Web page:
Stockholm-based specialist oncology device developer Elekta has unveiled plans to introduce “game-changing” high field MRI-guided radiation therapy technology in 2017.
Elekta is a human care company pioneering significant innovations and clinical solutions for treating cancer and brain disorders. The company develops sophisticated, state-of-the-art tools and treatment planning systems for radiation therapy, radiosurgery and brachytherapy, as well as workflow enhancing software systems across the spectrum of cancer care.
Elekta’s system, to be called Atlantic will be the first generation high field MRI-guided radiation therapy system. The plan is to start taking commercial orders in 2017 and deliver the first systems in 2018, all subject to gaining the applicable regulatory clearances.
The company anticipates that high field MRI-guided radiation therapy will be standard of care within the next 10 years, offering gentler treatment, fewer side effects with potential for better outcomes and lower costs.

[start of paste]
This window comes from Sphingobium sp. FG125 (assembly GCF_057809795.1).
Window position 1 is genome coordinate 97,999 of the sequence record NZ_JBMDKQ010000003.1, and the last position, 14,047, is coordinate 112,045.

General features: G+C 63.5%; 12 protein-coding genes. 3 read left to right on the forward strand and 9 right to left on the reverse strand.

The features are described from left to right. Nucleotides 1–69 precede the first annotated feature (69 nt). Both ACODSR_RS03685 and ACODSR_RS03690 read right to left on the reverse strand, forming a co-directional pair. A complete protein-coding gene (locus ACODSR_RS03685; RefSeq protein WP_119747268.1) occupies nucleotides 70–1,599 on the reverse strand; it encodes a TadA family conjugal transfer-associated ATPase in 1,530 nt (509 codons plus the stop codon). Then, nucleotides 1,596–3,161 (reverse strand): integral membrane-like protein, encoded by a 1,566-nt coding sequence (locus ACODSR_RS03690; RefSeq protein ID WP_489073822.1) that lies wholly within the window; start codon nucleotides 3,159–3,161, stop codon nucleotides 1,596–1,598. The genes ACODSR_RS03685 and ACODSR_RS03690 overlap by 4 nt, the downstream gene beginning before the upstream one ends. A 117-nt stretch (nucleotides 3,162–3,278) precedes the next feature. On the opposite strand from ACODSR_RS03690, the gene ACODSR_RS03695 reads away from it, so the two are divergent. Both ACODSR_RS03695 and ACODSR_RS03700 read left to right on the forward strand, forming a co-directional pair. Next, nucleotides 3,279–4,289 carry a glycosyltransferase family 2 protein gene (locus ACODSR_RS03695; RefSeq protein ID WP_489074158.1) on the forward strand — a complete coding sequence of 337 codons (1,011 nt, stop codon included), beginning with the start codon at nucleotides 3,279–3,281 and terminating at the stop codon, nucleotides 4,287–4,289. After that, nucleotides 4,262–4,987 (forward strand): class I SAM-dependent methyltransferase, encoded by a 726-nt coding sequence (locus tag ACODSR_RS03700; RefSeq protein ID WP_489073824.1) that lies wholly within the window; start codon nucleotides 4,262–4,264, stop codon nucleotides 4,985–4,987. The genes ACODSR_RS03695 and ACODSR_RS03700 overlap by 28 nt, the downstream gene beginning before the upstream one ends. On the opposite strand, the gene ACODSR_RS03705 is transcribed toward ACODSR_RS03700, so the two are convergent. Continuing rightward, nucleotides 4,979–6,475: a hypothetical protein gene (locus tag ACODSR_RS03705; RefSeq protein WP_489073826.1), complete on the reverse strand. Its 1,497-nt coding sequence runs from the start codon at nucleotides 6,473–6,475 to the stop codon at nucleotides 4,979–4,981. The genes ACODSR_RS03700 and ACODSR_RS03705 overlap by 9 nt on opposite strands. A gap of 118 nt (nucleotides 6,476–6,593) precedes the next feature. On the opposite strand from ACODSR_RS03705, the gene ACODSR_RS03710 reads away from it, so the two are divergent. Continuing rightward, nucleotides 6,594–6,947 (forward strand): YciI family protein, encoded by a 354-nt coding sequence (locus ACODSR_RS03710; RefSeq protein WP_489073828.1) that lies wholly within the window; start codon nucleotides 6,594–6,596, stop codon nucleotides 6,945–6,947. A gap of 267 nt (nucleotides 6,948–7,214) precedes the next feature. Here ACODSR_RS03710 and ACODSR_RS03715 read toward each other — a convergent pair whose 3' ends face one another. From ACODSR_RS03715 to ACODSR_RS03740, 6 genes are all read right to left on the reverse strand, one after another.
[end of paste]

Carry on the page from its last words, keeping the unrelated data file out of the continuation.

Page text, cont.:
Niklas Savander, President and CEO said “We are pleased with the progress we are making, closely cooperating with our clinical partners in the Atlantic consortium and our MRI technology partner Philips. We are creating a new paradigm within the field of radiation therapy and a superior approach to treating cancer. Consequently, I expect Atlantic will positively impact the treatment patients receive, the cancer centers that deliver it and the market potential for radiation therapy.”
Kevin Brown, Global Vice President Scientific Research, explained: “To claim millimetric accuracy, you actually need to know where the target is in real-time. High field MRI-guided RT gives us this knowledge.” He described several technical breakthroughs that the Atlantic project has already demonstrated to enable real time targeting. Brown said that many of the world’s top radiation therapy centers have expressed interest in the technology. “Over 100 hospitals have enquired about bunker specifications for the advanced technology. They were pleased to hear that they are similar to the bunker specifications of a conventional linac.”
Source: PR Newswire